Is Alex Ferguson the real reason for Arsenal’s success?

January 6th, 2014

Alex Ferguson and Arsene Wenger

It almost seems a lifetime ago now. It all resembles a hazy dream. You’re sure it happened, but the football landscape has changed so dramatically in such a short space of time, that everything now feels so… different. From time to time your mind will throw up random images of pizzas, of captains squaring off, of unbeaten runs, of missed penalties, of Martin Keown’s snarling face. You stop, bemused for a second, before shaking your head and carrying on your day. Can’t be. Didn’t happen.

Yet it can.

And it did.

There was a time, not so many moons ago, when the country was permanently bathed in a shade of red. When Middlesbrough were better than Manchester City. When Newcastle and Leeds would challenge for Europe. When Michael Owen was the next big thing.

There was a time when Arsenal vs Manchester United was the biggest game of the season, and Arsène Wenger and Sir Alex Ferguson the most bitter of enemies. And although that time is no more, there is reason to believe that the relationship isn’t completely dead. For while the Devil’s greatest trick was convincing the world he didn’t exist, perhaps Wenger’s was convincing Ferguson that he’d given up the fight.


Now flash forward to last season. Arsenal’s captain and best player has just left the club and headed north to join Manchester United, once such a hated rival. What, in the past, would have seemed unimaginable now appears rather ordinary. Arsenal, no longer viewed as challengers by the rest of the elite, have fallen down a rung on the Premier League ladder. No longer good enough.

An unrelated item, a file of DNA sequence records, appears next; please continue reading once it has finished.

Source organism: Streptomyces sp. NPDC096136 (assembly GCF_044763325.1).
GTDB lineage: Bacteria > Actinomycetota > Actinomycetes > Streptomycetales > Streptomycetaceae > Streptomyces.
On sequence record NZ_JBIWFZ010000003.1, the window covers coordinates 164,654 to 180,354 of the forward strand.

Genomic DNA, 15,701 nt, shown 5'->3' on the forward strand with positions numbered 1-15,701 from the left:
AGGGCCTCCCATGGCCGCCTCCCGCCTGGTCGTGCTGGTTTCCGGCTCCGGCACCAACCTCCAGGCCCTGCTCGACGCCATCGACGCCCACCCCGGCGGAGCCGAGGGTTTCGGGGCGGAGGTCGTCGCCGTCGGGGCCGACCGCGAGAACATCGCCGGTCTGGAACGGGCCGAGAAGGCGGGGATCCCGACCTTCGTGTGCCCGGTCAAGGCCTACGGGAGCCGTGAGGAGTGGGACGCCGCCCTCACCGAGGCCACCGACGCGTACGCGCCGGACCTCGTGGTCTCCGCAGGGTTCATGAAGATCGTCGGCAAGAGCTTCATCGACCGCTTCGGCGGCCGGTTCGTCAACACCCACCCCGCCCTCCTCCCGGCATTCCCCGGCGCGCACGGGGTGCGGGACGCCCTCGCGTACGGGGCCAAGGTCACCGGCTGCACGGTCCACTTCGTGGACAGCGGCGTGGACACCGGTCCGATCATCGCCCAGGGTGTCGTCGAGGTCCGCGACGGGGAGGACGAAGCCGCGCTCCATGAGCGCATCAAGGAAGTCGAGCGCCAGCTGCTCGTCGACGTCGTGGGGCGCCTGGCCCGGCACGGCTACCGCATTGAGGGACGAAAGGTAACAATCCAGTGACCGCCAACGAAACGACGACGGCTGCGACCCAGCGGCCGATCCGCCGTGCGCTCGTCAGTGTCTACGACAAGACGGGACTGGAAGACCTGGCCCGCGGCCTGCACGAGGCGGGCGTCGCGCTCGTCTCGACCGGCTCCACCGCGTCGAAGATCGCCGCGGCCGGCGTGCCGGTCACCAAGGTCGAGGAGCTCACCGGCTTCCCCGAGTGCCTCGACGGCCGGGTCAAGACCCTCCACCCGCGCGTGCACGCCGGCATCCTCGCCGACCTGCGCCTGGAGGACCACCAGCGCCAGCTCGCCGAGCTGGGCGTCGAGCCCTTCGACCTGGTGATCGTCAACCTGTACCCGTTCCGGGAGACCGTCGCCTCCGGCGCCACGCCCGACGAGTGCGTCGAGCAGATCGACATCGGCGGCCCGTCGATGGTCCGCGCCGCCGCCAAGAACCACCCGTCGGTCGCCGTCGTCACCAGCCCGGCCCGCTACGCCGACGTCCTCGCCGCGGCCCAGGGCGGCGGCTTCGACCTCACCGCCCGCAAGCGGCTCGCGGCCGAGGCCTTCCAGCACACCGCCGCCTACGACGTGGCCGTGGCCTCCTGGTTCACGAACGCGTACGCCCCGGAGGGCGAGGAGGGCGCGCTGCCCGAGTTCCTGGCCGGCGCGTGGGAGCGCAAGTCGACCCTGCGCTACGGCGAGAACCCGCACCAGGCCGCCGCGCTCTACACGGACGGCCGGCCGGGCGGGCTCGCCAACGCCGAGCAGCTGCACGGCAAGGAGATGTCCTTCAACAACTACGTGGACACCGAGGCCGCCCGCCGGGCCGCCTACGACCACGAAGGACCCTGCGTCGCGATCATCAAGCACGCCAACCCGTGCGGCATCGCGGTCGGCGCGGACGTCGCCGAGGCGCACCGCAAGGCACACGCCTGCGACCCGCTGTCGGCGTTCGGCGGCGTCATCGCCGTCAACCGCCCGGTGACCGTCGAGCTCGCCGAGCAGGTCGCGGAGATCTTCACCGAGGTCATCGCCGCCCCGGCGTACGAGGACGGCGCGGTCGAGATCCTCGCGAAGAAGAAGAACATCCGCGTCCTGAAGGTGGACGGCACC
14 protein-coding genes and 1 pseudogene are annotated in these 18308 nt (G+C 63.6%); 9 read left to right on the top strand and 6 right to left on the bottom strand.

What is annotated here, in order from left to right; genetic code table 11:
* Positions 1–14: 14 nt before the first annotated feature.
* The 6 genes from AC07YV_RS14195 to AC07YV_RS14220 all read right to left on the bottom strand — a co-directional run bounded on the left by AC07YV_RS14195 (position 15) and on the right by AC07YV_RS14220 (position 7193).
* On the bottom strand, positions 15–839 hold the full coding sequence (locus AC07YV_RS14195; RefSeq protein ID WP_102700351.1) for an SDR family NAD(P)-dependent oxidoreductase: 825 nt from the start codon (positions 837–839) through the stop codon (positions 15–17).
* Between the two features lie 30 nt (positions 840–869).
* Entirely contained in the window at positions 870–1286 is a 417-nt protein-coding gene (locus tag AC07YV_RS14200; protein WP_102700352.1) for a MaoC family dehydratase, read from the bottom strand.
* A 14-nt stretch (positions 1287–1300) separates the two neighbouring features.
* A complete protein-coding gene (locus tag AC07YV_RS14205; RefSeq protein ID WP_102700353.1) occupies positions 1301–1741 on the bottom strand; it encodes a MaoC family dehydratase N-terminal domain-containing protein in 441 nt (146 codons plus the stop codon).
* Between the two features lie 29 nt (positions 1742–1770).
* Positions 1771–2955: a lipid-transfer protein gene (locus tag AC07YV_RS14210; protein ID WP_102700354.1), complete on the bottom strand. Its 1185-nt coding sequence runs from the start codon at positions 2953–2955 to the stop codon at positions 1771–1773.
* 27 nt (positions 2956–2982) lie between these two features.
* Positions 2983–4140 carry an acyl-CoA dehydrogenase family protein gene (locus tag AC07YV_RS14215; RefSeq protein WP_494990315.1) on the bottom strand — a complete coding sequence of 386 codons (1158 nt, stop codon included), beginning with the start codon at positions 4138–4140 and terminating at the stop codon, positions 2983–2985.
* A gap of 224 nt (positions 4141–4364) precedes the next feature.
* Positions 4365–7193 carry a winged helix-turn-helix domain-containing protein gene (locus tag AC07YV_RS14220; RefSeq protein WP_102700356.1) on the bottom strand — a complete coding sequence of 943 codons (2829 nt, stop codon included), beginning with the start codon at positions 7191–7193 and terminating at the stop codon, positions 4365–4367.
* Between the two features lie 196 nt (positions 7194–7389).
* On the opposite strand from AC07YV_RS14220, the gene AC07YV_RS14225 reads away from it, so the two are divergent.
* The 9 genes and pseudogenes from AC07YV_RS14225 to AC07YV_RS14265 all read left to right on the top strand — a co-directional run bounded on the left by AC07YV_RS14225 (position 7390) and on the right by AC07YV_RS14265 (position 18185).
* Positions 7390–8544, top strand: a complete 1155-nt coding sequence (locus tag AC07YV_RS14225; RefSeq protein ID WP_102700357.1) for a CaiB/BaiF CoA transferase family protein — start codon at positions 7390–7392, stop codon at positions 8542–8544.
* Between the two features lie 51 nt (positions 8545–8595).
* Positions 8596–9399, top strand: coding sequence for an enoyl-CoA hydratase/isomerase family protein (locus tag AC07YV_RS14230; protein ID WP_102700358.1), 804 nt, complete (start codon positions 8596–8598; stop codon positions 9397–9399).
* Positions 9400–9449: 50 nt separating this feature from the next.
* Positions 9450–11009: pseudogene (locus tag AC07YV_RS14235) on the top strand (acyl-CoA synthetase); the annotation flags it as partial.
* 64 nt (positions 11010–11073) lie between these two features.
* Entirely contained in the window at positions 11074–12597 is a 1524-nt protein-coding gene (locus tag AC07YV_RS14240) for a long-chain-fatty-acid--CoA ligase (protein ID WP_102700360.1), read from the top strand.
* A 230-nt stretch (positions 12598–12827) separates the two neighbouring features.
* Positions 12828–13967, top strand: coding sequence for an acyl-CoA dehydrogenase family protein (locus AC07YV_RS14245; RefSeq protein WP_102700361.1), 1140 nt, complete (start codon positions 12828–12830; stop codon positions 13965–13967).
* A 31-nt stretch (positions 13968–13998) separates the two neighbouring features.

The season itself unfolds in rather mundane fashion. United, with their new talisman in tow, storm to the title, eleven points clear of their city rivals. Arsenal, as had become the norm, win a nerve-wracking battle for fourth spot. Ferguson had, in every single way, beaten Wenger.

It was the classic older brother/younger brother metaphor. In the past they would fight, because boys like to fight. In most cases the older brother would win, but sometimes the younger brother would land a beautiful uppercut – possibly when the older brother was distracted by the ladies. However, as the years went by and the boys matured, nature took its course. The older boy took on the dominant role, the younger realising he could no longer compete with his larger, stronger sibling. He’d put up a good fight while it lasted, but knew when to call it a day. There began a sort of mutual respect. A realisation that they weren’t fighting for the same thing anymore. Both agreed to let bygones be bygones.

But then the older brother made a huge mistake.

He left.


Wenger, without his oppressive older brother clamouring for attention, could finally breathe. Instead of being just another manager, now he was the manager. He’d been there, seen it all, done it all. Heading into his 18th year as Arsenal manager, Wenger was now the Granddaddy of English football. Where once he stood in his older brother’s shadow, now he gazed down on these young whippersnappers daring to call themselves football managers. What did they know that he didn’t? What had they experienced that he hadn’t? Even his chirpy former rival Mourinho, ever the fan of playground bickering, cut a rather more sour figure than before, as if he’d had the joy squeezed out of him like a tube of toothpaste on its last legs. So maybe this is what drives Wenger now. Maybe this is the real story behind Arsenal’s performances so far?